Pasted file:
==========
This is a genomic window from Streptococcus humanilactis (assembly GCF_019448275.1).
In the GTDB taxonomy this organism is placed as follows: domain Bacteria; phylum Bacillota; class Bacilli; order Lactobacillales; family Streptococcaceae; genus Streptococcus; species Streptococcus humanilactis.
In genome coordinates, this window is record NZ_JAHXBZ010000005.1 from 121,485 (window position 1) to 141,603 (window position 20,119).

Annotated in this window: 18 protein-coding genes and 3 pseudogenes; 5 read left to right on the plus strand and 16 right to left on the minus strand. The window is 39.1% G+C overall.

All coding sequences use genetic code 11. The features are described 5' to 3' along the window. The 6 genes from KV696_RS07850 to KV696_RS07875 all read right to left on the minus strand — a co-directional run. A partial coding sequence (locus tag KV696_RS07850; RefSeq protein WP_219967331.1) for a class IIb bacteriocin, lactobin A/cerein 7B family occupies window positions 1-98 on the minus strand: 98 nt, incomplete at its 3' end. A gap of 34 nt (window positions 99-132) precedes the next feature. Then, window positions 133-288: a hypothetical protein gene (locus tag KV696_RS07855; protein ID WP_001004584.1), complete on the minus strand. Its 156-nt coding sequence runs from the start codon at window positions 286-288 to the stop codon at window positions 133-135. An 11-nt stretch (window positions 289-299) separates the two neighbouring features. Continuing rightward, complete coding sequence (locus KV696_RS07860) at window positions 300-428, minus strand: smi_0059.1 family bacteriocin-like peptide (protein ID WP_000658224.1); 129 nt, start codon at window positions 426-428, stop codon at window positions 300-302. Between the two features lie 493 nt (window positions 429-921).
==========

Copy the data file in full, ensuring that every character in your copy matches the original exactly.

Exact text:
This is a genomic window from Streptococcus humanilactis (assembly GCF_019448275.1).
In the GTDB taxonomy this organism is placed as follows: domain Bacteria; phylum Bacillota; class Bacilli; order Lactobacillales; family Streptococcaceae; genus Streptococcus; species Streptococcus humanilactis.
In genome coordinates, this window is record NZ_JAHXBZ010000005.1 from 121,485 (window position 1) to 141,603 (window position 20,119).

Annotated in this window: 18 protein-coding genes and 3 pseudogenes; 5 read left to right on the plus strand and 16 right to left on the minus strand. The window is 39.1% G+C overall.

All coding sequences use genetic code 11. The features are described 5' to 3' along the window. The 6 genes from KV696_RS07850 to KV696_RS07875 all read right to left on the minus strand — a co-directional run. A partial coding sequence (locus tag KV696_RS07850; RefSeq protein WP_219967331.1) for a class IIb bacteriocin, lactobin A/cerein 7B family occupies window positions 1-98 on the minus strand: 98 nt, incomplete at its 3' end. A gap of 34 nt (window positions 99-132) precedes the next feature. Then, window positions 133-288: a hypothetical protein gene (locus tag KV696_RS07855; protein ID WP_001004584.1), complete on the minus strand. Its 156-nt coding sequence runs from the start codon at window positions 286-288 to the stop codon at window positions 133-135. An 11-nt stretch (window positions 289-299) separates the two neighbouring features. Continuing rightward, complete coding sequence (locus KV696_RS07860) at window positions 300-428, minus strand: smi_0059.1 family bacteriocin-like peptide (protein ID WP_000658224.1); 129 nt, start codon at window positions 426-428, stop codon at window positions 300-302. Between the two features lie 493 nt (window positions 429-921).